It has been over sixteen years since I held my only son, Evan, for the very first time. After all his toes and fingers were accounted for, I relaxed and anticipated the adventures this new life would bring to mine. Right out of the shoot with this little scallywag I had already fumbled the rules of being Evan’s mom. Rule number one: If you relax you are in trouble. Rule number two: You must never under-estimate the adventures of Evan.
One of the roles that Evan didn’t enthusiastically embrace was that of a big brother. He was three when his sister, Sophi, was born and he never passed up an opportunity to remind anyone gushing over the new arrival that, “It’s just a baby. It’s no big deal.” The only aspect of the new addition that seemed to intrigue him in the least was the mystery of breastfeeding. He would often be playing or watching TV and hunt me down and ask, “So, there’s milk in those boobs?” It was like this little three-year-old person was trying to wrap his mind around the whole concept. He would playing with his toy trucks in the floor and then all of a sudden his little brain would take a detour, “Good God, is that possible? I better just check with mom one more time. That doesn’t seem right.”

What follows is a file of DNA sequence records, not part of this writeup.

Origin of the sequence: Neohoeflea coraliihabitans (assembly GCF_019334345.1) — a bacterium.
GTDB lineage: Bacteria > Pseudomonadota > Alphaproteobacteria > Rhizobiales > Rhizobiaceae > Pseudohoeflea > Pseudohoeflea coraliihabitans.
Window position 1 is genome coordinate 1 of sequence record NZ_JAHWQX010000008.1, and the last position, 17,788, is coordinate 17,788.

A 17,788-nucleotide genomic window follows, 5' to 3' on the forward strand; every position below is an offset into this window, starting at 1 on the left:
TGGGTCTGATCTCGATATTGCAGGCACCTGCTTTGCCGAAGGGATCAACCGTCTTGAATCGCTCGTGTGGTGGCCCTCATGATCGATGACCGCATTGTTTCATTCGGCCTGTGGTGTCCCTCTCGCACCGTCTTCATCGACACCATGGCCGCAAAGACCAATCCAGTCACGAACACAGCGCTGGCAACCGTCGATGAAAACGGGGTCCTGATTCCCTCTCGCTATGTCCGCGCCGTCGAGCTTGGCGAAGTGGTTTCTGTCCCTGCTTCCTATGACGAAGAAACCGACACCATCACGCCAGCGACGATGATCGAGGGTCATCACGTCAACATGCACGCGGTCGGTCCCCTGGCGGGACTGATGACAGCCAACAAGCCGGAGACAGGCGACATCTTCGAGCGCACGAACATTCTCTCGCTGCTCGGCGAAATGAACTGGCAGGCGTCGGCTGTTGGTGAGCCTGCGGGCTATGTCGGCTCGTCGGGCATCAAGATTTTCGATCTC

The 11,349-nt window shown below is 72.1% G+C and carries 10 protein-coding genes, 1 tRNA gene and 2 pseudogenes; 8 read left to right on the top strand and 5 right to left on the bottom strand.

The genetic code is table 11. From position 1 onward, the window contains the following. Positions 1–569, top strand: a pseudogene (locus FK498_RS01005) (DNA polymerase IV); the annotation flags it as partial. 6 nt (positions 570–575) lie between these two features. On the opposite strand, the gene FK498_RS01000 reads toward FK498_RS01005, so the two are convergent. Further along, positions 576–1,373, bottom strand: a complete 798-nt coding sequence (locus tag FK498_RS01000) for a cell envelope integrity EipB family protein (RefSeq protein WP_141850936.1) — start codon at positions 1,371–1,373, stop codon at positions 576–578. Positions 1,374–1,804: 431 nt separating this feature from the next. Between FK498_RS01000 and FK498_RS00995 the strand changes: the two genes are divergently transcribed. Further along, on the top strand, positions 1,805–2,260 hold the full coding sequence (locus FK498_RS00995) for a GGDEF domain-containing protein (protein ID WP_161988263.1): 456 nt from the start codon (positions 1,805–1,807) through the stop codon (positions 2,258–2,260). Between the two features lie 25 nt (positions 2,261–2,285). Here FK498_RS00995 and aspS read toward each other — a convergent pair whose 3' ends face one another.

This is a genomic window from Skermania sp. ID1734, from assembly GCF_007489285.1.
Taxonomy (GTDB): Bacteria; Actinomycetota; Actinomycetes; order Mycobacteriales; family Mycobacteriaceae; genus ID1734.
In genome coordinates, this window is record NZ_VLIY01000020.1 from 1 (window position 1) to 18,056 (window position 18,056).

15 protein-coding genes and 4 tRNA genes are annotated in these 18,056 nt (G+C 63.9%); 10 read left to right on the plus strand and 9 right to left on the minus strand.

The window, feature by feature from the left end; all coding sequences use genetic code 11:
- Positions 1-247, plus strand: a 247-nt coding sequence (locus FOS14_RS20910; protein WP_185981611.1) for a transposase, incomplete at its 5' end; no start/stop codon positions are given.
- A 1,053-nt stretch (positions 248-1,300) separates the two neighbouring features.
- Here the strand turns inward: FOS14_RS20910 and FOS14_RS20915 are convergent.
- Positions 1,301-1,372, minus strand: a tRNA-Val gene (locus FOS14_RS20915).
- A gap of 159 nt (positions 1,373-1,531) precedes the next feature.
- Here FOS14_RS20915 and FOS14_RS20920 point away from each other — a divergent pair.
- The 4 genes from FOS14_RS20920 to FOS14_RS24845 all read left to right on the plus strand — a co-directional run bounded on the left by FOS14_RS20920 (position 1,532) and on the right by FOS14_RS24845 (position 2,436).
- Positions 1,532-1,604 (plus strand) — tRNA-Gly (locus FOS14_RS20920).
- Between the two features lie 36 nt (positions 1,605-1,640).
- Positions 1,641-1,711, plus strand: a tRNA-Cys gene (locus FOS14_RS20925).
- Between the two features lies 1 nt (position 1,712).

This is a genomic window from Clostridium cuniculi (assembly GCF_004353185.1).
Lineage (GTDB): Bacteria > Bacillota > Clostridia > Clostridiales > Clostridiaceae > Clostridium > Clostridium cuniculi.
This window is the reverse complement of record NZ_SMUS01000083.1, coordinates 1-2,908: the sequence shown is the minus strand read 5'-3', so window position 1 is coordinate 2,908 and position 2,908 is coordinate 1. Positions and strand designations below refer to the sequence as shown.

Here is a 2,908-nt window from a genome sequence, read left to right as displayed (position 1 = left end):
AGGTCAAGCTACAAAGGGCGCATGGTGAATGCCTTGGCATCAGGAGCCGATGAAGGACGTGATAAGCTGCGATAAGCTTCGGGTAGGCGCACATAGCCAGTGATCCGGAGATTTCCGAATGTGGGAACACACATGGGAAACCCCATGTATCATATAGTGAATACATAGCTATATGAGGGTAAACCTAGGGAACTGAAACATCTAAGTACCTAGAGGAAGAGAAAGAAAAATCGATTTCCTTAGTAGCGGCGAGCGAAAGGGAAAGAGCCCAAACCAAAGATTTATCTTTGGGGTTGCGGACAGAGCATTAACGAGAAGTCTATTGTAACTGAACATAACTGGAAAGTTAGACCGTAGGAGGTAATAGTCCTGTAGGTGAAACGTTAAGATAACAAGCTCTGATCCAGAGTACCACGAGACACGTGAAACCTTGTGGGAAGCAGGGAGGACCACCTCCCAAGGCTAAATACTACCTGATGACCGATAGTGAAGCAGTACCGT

One afternoon my good sense was overruled by my need to go to the store, so I ventured out to Wal-Mart, with baby on board and toddler in tow. I was standing in the checkout line and Sophi began to fuss. As the line crept slowly, Sophi’s fussiness began to escalate. I was trying to quickly unload my items onto the cashier’s conveyer belt so I could get out of the store before she reached the point of royally pissed. Evan was calmly repeating, “Mom, hey, Mom,” over and over. Impatiently I finally responded, “WHAT, Evan?” I saw his dimple twitch (the untrained eye would have missed it) and I knew it was coming. Loudly he yells, “WHY DON’T YOU LET HER CHEW ON YOUR BOOB??!!”
The man in line behind our little circus was trying hard not to laugh, which Evan must have interpreted as disbelief in the lactating capabilities of his mother and fervently jumped to my defense and yells, “Don’t laugh; there is really milk in there. There is MILK in my MOM’s BOOBS!!!!” I think Evan was expecting me to give him a high-five for setting the skeptical stranger straight. I just wanted to get the hell out of the store, but by the time I pulled out of the parking lot, I was laughing so hard I was almost crying.
Thank you, Evan, for bringing so much laughter into my life, then and now.